–– Crystal Blue Smell fish
Catsinas strides the shore while curlews call from above Curlew Island.
–– Hungry They smell fish, too Trout Missed them this morning
They must be running now, late
He squints looking far, hand over brow. No cumulus accumulating.
–– Southerly wind
Holds his finger out to touch it.
–– Southerly wind Good for fish, lots of trout now Where's that storm?
Into the waves chest-high he wades.
They break upon him.
He casts out to the light blue-green foam.
Mullet jettisoning up, flopping down into it.
The sucking feeling, the notsogentle pushing feeling of the waves.
Suck and push, suck and push as Catsinas casts into the sea.
Itchy salt clings to his skin through canvas pant legs.
His face ruddy-thick, also wet with salt water,
water that stings on lips, tasting clean, briny fresh.
He casts again.
A pull on the line, tugging soft.
Shimmery skin of fish-mouth full of orange tout.
Struggling, wanting off fast.
Catsinas lets him go, watches him disappear into the patina of the sea.
The sound of water.
Roars of crashing water beating against the brim,
water sucking the sand out to sea. Sucks away the shore.
––Grains going, never replaced.
Catsinas thinks as he casts.
He feels a jerk, jerking on the line.
The rod bows, and the line grows taut. He strains too, to see.
Flicker. Fish tail up.
–– Got him
Catsinas reels him in.
Reaches into the water and grabs him,
jabs him with the needle through his mouth.
Pushes him to the end of the stringer.
Fish wiggling trying to get away.
Rhythm is found between suck and push, casting out and reeling in.
Many more are caught, the stringer heavy with swimming fish.
They are not dead, but swimming nowhere, everywhere, confused.
They push their gills out, suck the oxygen in.
They try to swim away, pulling only against the man.
He pays them no attention,
but shuffles through the surf back to camp to gut them fast.
With a knife he gashes their gills and throats.
In a moment, no movement.
Their eyes cold as their blood on the wooden board.
Curlews hover above. Hungry harpies calling to Catsinas to feed them.
–– Quickly, quickly They cry
Catsinas tosses the entrails up to them. They are caught in mid-air.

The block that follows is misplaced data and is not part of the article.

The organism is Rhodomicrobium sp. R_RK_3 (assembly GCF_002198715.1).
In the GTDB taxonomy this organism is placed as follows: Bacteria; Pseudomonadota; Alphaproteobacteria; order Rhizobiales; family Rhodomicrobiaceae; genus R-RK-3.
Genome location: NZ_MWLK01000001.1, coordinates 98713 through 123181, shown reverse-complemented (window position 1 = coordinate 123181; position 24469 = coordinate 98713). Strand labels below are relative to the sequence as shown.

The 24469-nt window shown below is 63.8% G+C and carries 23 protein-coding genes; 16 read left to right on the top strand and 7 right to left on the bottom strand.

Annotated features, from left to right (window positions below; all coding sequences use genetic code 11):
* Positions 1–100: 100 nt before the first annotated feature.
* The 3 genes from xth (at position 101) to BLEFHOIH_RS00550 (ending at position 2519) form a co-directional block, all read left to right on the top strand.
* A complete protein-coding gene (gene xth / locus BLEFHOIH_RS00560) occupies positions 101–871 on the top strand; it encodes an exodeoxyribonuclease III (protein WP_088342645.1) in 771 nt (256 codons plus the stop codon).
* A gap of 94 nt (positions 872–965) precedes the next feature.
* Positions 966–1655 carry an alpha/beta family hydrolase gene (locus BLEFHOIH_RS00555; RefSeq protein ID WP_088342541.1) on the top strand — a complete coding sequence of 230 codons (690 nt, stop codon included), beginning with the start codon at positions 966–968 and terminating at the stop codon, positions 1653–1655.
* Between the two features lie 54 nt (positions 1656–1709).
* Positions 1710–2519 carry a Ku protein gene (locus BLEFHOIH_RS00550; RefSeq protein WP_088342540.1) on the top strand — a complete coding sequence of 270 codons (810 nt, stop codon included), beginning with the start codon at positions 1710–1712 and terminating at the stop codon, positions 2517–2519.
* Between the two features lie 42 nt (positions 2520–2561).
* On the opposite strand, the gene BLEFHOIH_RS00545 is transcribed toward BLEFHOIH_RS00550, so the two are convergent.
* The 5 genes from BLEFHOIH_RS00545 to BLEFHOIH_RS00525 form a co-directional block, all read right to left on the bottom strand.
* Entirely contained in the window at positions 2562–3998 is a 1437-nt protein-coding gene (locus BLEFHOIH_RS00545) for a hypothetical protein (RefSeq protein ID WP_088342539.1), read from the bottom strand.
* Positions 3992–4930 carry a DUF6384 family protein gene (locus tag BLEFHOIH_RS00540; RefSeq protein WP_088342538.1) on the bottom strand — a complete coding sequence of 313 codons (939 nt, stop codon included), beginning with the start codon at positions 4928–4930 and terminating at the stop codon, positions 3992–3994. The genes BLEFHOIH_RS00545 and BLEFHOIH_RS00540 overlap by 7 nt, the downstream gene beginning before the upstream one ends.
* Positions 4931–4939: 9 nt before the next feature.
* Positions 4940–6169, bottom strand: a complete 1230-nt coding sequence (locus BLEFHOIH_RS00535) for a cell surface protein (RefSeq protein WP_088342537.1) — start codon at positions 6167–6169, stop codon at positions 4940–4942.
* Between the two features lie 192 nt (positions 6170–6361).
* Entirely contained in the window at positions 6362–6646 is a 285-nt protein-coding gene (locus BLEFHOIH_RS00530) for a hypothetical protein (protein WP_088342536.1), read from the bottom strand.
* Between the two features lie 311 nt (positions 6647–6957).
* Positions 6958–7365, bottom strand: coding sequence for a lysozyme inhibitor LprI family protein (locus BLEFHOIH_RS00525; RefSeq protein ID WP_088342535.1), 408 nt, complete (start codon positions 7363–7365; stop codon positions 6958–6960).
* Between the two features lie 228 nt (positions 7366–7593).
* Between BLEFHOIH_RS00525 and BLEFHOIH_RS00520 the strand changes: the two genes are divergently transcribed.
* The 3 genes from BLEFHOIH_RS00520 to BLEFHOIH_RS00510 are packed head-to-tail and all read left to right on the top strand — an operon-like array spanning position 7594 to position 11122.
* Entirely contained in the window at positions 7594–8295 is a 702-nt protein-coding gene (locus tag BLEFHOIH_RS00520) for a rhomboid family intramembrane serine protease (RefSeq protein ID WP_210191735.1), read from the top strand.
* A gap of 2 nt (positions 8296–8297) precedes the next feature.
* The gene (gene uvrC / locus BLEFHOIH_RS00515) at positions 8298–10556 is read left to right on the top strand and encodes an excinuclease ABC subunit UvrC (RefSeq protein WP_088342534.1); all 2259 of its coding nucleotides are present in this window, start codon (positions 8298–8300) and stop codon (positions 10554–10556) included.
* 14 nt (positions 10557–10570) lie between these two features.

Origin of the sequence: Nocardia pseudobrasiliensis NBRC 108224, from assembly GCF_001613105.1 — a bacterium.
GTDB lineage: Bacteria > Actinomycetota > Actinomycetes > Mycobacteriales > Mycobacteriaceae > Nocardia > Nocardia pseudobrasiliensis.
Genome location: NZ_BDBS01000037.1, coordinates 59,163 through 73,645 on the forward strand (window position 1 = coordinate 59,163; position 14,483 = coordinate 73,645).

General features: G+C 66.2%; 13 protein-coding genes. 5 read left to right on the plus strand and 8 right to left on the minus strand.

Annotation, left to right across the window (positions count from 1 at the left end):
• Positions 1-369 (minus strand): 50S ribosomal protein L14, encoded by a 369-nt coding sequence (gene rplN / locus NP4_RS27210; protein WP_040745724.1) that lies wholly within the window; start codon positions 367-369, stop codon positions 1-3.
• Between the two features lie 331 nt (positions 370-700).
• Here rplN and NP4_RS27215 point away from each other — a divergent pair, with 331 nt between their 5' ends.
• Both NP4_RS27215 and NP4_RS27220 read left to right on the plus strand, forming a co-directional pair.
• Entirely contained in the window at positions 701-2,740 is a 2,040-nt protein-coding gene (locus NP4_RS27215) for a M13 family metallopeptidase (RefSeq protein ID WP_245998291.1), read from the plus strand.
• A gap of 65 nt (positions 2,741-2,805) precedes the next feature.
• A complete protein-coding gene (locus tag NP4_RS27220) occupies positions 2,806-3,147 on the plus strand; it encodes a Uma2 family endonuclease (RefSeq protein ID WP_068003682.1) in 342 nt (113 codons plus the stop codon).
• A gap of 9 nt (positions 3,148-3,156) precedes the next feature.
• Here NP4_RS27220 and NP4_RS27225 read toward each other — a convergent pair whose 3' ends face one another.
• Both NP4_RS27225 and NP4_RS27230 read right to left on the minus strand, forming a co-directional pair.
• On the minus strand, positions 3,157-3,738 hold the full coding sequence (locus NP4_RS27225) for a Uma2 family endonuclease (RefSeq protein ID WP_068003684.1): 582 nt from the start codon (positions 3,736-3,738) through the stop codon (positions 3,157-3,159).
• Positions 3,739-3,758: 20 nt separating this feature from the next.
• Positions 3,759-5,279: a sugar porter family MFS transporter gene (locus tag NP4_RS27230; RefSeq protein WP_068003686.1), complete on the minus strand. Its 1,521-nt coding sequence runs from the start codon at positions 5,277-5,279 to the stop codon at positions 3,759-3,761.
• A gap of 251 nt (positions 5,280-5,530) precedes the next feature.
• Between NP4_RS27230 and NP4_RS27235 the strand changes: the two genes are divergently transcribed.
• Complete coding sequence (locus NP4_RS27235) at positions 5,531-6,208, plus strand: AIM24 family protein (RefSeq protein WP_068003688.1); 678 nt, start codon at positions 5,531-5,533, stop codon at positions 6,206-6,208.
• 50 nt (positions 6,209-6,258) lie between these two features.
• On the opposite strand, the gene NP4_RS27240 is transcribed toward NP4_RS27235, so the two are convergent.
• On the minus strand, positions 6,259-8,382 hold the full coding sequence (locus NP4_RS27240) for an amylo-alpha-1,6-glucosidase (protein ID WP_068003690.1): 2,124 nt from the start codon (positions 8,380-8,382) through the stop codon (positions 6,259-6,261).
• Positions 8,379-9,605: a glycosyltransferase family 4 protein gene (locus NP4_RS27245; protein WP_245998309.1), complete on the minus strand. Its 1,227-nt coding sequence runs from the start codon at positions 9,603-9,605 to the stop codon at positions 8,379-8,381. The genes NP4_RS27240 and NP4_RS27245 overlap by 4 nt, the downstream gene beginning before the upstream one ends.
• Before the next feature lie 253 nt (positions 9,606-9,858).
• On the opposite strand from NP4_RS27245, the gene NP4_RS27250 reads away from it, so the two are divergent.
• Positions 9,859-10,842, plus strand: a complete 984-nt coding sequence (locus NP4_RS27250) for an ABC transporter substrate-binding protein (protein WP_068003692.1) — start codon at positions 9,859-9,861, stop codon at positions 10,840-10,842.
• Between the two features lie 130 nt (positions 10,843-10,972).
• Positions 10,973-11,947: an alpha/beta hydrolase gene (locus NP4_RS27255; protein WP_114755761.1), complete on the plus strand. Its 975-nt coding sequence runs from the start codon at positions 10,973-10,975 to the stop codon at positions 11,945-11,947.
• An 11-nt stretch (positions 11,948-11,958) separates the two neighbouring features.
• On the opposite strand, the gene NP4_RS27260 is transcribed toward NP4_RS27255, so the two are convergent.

–– Good girls Here's another
He throws again to the crying birds.
They grow strangely near, wanting more.
–– All gone
The fillets are for him, spoils for the victor.
Catsinas thinks about the disappearing sand and worries.
Puts meat to chill in the ice chest while fish blood dries upon the board.
He jabs the knife blade into the wood and glances at the wheelbarrow,
turned up against the shack.
––More loads today
Behind the shack he finds his shovel.
Throws it across the wheelbarrow.
Metal against metal, shovel into wheelbarrow.
–– Dig over there
He pushes. Wheels spin up sand,
white sand squishing against rubber wheels.
He pushes hard against the sand, then stops to wipe his wet hot face.
–– No shade, clouds Where is that storm, the rain Hot
Slips the shovel through the sand.
Lifts and heaps, lifts and heaps. Wipes his face,
then lifts and heaps until the wheelbarrow is full.
Thrusts the shovel into the sand.
It stands straight for a moment,
then slowly slowly very slowly falls in front of the wheelbarrow.
Catsinas kicks it from the wheel,
pushes hard the wheelbarrow through the sand, pushes hard to shore.
Then turns the wheelbarrow up, and sand slips out. Gives a shake and kicks it empty.
He goes again, back and forth. Each time pushing harder.
–– Hot Not young anymore Tired
The curlews follow him overhead, screaming
–– More food Hungry
He pays them no attention.
Accumulating cumulus of curlews,